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Five reasons why you shouldn’t use Ads in your free game

By on March 20, 2012

I am not a believer in the ad-supported business model. Too many people (mainly those working in traditional media) believe that free=ad-supported. This is flawed, and wrong, and dangerous for your business.

Here are my five reasons why you should not use ads in your free game.

1. Ads require massive volume to be successful

In order to make money from an ad-business, you need massive volume. That is why in traditional media, ratings are key, and ad sales executives focus on inaccurate and unhelpful numbers like “circulation” or “ratings”.


There is a fiction sold to advertisers that everyone who buys a copy of the Sunday Times, say, sees every single ad, and the rates an advertiser pays are based on the circulation. Similarly, the incredibly inaccurate television ratings, and the flawed assumption that everyone watches the ads, are used to work out the cost of an ad spend in TV land.

In games, we don’t have the inaccuracy problem because we can measure the effect accurately. We still have the problem of audience size mattering.

To take an example, what do you need to achieve to earn £10,000 from an ad campaign for your free game. The basic answer =

Number of impressions x eCPM / 1,000

Assuming that you can achieve an effective CPM of $0.10, you need 100 million impressions. If you are able to push your CPM up to one dollar, you still need 10 million impressions.

That’s a million people playing your game 10 times, or a hundred thousand people playing your game 100 times.

And that only gets you £10,000.

Of course, you can play with this further. You might be able to push your eCPM above a dollar. You can put an auto-refresh on the ads so you show a new add every minute or two. You can try to squeeze more than one ad in, although that is pretty tough.

But if you want to make $100,000 a year from your ad supported game, you need between 100 million and a billion impressions a year. That’s a hell of a lot.

2. You can’t acquire ad-funded customers cost-effectively

The basic equation of any successful online business is:


Which basically says “if you can acquire your customers for less than their value over their lifetime with you, you have a viable business.”

This is getting harder. Customer acquisition costs on smartphones are reaching an all-time high. Fiksu said that the figure was $1.81 per user in December 2011.

To put that into context, assuming that you can achieve a CPM of $1.00, every single user would have to see 1,810 ads in order to break even on the acquisition cost.

3. Virtual goods are better suited to monetising niches

The virtual goods business model is demonstrably better. In 2011, 7 of the 10 top grossing apps were free to play, making over $20 million each. Flurry has shown us that the average transaction value for a smartphone IAP in the US is $14. 51% of IAP revenue comes from customers spending $20 or more in your game.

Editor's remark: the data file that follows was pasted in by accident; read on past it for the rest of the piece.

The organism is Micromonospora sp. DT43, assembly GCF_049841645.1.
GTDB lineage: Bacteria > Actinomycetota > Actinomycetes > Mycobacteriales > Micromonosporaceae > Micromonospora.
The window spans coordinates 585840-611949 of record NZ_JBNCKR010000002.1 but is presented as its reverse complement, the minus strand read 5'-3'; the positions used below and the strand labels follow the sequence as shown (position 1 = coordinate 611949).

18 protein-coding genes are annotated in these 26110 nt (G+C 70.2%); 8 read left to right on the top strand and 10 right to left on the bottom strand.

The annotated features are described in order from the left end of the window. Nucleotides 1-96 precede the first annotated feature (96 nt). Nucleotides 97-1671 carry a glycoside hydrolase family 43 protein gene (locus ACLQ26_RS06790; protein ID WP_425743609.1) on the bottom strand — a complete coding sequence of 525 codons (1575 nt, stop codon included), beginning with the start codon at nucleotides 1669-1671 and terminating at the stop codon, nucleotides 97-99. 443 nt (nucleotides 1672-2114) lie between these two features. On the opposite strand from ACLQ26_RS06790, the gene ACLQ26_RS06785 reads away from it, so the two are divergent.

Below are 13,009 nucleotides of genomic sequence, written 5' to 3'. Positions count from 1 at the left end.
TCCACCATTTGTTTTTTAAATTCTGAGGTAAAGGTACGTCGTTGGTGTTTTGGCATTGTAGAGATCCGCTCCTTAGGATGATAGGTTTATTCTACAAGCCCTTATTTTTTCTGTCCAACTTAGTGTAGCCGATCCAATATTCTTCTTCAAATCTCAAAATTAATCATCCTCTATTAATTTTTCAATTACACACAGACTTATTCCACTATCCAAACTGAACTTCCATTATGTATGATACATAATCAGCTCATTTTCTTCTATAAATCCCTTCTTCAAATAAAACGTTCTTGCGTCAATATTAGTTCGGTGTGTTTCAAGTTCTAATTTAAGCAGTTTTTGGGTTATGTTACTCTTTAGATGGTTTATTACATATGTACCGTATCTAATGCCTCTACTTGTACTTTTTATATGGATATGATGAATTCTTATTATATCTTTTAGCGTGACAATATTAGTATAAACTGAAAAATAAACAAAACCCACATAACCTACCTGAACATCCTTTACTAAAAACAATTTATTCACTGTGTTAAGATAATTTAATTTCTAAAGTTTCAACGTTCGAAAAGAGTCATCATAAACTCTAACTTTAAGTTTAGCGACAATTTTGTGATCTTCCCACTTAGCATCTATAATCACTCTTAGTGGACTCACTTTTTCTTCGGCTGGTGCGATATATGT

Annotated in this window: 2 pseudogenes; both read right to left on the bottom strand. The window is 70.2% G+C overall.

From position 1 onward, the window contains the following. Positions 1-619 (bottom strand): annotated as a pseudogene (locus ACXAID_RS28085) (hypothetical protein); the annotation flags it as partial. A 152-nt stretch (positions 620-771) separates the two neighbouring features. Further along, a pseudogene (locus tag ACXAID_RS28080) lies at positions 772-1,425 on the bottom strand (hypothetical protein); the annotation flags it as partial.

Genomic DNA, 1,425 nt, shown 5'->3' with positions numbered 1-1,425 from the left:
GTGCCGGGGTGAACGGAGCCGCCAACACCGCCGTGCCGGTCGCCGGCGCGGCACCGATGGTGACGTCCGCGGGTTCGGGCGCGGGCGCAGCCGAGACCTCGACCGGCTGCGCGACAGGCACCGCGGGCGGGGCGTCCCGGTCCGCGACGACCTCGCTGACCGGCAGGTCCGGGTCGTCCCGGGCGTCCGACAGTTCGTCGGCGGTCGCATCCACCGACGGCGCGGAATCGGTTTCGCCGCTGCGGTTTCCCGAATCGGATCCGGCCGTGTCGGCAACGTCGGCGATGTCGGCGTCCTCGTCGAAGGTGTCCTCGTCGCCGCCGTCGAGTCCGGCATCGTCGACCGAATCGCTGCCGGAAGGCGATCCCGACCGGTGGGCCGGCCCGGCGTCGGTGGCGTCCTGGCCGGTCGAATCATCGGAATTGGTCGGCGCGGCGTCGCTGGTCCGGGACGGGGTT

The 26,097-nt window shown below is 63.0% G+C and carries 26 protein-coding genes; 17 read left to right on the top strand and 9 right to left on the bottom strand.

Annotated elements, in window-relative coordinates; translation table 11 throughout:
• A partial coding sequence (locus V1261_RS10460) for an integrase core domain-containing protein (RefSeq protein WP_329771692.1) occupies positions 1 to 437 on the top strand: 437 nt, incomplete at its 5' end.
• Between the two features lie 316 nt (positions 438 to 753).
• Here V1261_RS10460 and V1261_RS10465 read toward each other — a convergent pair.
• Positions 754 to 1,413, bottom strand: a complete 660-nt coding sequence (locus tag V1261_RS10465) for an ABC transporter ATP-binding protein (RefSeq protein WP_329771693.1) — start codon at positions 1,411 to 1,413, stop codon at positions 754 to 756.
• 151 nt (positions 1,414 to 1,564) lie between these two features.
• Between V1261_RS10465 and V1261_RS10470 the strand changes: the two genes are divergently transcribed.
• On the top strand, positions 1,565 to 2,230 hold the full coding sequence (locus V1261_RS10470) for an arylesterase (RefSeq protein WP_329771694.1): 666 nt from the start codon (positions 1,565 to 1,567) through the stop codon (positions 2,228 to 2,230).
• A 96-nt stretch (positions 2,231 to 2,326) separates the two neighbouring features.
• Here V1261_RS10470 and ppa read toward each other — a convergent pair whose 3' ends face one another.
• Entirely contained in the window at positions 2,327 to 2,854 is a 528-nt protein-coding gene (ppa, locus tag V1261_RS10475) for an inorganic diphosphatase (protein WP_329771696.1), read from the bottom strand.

It’s not quite as simple as that, because, unlike in an advertising model, not everyone is monetised. The average transaction value may be $14, but if 99.9% of your users are not converting, you won’t make any money.

The GAMESbrief free-to-play spreadsheet shows an example, using virtual goods, where a game that gains 200,000 new users a month will generate $3 million in gross revenue during year one. You’d need between 3 and 30 billion ad impressions to achieve that revenue from ads.

4. Ads sap battery life.

A recent survey from Purdue University (and reported by the BBC) showed that free apps running ad software could see as much as 75% of their energy usage from powering the ads.

David Braben pointed out via Twitter that serving ads also uses data, an issue for users paying for data on a PAYG scheme.

5. Ads take up scarce screen real estate

An iPhone screen is pretty small. Every time I’ve worked on an iOS game, real estate has been an issue. Losing space to an ad makes life difficult for designers and players. There are solutions: pop-ups/interstitials rather than banners, for example.

However you look at it, ads make the designer’s life harder and, on a smartphone, the player’s experience less fun.

So drop the ads

There are some reasons to carry ads. I think that cross-promotion of your own games, or those of friends/partners/fellow developers is critical to success on smartphones.

But if I were designing a game, I would stop worrying about the 95% of players who will never pay for it. Enjoy letting them have it for free and put all your effort into offering things that the 5% will truly value, and spend lots of money on.

About Nicholas Lovell

Nicholas is the founder of Gamesbrief, a blog dedicated to the business of games. It aims to be informative, authoritative and above all helpful to developers grappling with business strategy. He is the author of a growing list of books about making money in the games industry and other digital media, including How to Publish a Game and Design Rules for Free-to-Play Games, and Penguin-published title The Curve: